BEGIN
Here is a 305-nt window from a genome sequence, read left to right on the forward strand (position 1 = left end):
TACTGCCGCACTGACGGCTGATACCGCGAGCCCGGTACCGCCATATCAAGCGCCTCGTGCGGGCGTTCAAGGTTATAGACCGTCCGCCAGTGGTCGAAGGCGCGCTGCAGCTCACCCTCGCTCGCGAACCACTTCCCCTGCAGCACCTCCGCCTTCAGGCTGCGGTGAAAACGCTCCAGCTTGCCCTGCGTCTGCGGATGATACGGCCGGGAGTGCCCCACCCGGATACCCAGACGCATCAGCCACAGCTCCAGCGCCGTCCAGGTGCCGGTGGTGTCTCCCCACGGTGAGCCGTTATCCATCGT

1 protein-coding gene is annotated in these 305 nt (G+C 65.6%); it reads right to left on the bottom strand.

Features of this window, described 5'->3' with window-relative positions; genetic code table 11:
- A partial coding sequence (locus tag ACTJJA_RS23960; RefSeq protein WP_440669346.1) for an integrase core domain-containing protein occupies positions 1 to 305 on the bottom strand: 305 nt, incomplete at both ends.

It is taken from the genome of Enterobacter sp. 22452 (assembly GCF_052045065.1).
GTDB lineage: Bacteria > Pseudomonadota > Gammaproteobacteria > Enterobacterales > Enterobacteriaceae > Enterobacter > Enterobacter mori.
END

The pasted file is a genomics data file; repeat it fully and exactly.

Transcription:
Here is a 305-nt window from a genome sequence, read left to right on the forward strand (position 1 = left end):
TACTGCCGCACTGACGGCTGATACCGCGAGCCCGGTACCGCCATATCAAGCGCCTCGTGCGGGCGTTCAAGGTTATAGACCGTCCGCCAGTGGTCGAAGGCGCGCTGCAGCTCACCCTCGCTCGCGAACCACTTCCCCTGCAGCACCTCCGCCTTCAGGCTGCGGTGAAAACGCTCCAGCTTGCCCTGCGTCTGCGGATGATACGGCCGGGAGTGCCCCACCCGGATACCCAGACGCATCAGCCACAGCTCCAGCGCCGTCCAGGTGCCGGTGGTGTCTCCCCACGGTGAGCCGTTATCCATCGT

1 protein-coding gene is annotated in these 305 nt (G+C 65.6%); it reads right to left on the bottom strand.

Features of this window, described 5'->3' with window-relative positions; genetic code table 11:
- A partial coding sequence (locus tag ACTJJA_RS23960; RefSeq protein WP_440669346.1) for an integrase core domain-containing protein occupies positions 1 to 305 on the bottom strand: 305 nt, incomplete at both ends.

It is taken from the genome of Enterobacter sp. 22452 (assembly GCF_052045065.1).
GTDB lineage: Bacteria > Pseudomonadota > Gammaproteobacteria > Enterobacterales > Enterobacteriaceae > Enterobacter > Enterobacter mori.